Deal closes on first Sylvester Manor development rights purchase

An emailed announcement from Sylvester Manor Educational Farm Inc. on Shelter Island sent out early on Wednesday afternoon indicated that the town, county and federal government had closed on a deal to preserve a key agricultural parcel there and help build an endowment for the farm.

The email reads: “As of THIS MORNING, more than 26 acres of Sylvester Manor farmland has been preserved for agricultural use and the $2.4 million generated from the sale of the development rights has been generously given by Eben Ostby to the non-profit organization!”

In fact, Mr. Ostby first gave the 26-acre parcel known as the “Big Field” to the Sylvester Manor Educational Farm, Inc. and, once the new deed was field, checks for the development rights purchase were handed to an official of the farm’s board of directors.

Mr. Ostby is the owner of the 243-acre Sylvester Manor property (now minus 26 acres, which belong to the farm) on Gardiners Creek in the heart of Shelter Island. He inherited the 17th-century family estate after its last family occupant, Alice Fiske, died in 2006. The founding of the Educational Farm was spearheaded by Mr. Ostby’s nephew, Bennett Konesni. Its goal is to preserve the property, including its 1743 manor house, as well as a local, organic, non-industrial approach to farming.

Another closing is expected later this year on the development rights of a 57-acre parcel, which will bring total revenues to the farm of more than $7.2 million. Mr. Ostby and Mr. Konesni have said the money was vital to establishing an endowment to help with operating costs.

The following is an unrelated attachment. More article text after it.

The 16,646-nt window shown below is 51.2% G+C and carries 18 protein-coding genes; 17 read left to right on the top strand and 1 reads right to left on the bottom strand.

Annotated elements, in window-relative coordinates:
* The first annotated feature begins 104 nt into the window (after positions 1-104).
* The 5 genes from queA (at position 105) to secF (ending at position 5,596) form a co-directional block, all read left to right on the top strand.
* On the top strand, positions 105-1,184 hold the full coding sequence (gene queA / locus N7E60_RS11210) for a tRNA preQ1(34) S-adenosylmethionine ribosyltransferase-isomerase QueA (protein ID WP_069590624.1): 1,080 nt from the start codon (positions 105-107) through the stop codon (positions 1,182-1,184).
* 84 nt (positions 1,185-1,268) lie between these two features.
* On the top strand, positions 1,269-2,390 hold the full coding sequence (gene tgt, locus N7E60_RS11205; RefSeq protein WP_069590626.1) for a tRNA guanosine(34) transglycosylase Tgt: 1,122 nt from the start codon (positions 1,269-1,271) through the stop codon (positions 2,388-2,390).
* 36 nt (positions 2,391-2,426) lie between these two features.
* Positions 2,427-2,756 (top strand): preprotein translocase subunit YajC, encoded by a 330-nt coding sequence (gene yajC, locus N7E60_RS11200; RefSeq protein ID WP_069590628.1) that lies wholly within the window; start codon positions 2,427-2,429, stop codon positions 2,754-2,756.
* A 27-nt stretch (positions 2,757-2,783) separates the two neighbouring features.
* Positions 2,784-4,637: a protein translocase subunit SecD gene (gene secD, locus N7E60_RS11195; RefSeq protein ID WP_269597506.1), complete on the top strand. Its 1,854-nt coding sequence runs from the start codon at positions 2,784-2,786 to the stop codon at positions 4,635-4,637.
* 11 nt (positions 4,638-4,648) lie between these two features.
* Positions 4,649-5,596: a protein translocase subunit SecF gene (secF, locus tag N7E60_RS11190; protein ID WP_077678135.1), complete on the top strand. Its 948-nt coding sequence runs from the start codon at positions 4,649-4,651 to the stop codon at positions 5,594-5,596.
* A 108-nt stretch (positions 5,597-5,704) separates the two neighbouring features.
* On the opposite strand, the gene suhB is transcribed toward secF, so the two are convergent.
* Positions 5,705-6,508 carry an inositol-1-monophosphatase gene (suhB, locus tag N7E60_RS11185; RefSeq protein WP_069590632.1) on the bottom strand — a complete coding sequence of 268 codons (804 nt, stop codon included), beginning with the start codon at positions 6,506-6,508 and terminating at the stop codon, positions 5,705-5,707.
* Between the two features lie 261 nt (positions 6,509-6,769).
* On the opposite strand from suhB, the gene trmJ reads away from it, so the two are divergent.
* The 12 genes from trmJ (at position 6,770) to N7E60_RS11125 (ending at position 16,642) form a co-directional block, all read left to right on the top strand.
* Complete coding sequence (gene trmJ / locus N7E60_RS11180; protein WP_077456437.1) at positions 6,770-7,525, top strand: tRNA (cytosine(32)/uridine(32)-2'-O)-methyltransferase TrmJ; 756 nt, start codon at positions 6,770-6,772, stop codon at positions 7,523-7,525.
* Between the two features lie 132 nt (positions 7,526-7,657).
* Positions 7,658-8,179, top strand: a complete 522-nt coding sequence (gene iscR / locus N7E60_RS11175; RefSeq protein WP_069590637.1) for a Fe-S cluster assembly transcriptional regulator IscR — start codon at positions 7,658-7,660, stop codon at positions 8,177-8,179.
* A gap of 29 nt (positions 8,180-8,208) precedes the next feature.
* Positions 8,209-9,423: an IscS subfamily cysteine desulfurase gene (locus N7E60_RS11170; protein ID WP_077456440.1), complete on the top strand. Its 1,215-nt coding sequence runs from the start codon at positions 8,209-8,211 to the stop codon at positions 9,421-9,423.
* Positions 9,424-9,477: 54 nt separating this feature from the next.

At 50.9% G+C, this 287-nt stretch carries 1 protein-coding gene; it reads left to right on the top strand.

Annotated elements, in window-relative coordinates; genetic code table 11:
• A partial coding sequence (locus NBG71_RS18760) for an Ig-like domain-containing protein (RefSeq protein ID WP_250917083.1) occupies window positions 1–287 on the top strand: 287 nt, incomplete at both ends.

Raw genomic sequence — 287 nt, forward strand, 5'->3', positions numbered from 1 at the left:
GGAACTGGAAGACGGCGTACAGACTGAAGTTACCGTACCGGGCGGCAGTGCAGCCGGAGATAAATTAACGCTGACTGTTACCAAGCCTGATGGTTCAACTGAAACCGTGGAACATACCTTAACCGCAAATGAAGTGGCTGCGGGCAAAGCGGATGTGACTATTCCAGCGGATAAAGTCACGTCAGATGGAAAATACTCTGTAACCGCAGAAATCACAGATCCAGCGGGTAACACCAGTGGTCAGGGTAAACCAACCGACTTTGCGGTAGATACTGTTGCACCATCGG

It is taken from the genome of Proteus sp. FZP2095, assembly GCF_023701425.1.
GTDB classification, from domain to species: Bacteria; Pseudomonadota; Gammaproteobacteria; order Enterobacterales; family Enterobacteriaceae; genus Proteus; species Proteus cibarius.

All appeared in order for the closing to proceed, Town Supervisor Jim Dougherty reported at Tuesday’s  Shelter Island Town Board work session. He attended the closing at the County Treasurer’s office in Riverhead.

The cost of the development rights was $91,000 an acre. Of the $2,398,000 price tag, the town paid 19 percent or $456,843.96 out of funds raised through its 2-percent open space tax on most real estate transactions, which is paid by the buyer. The county paid $1,650,969 using designated open space revenues from its sales tax and the U.S. Department of Agriculture provided a farm grant totaling $866,428.

Mr. Dougherty said that today, Wednesday, would be “an exciting day for Shelter Island and many thanks to our friends Eben and Bennett, the whole Sylvester Manor team” and the county and the federal government.

He noted that Mr. Konesni and his wife Edith with would be performing English folk ballads, Appalachian music and Scandinavian fiddle tunes today, Wednesday, August 8 at 6 p.m. at Volunteer Park on Bridge Street.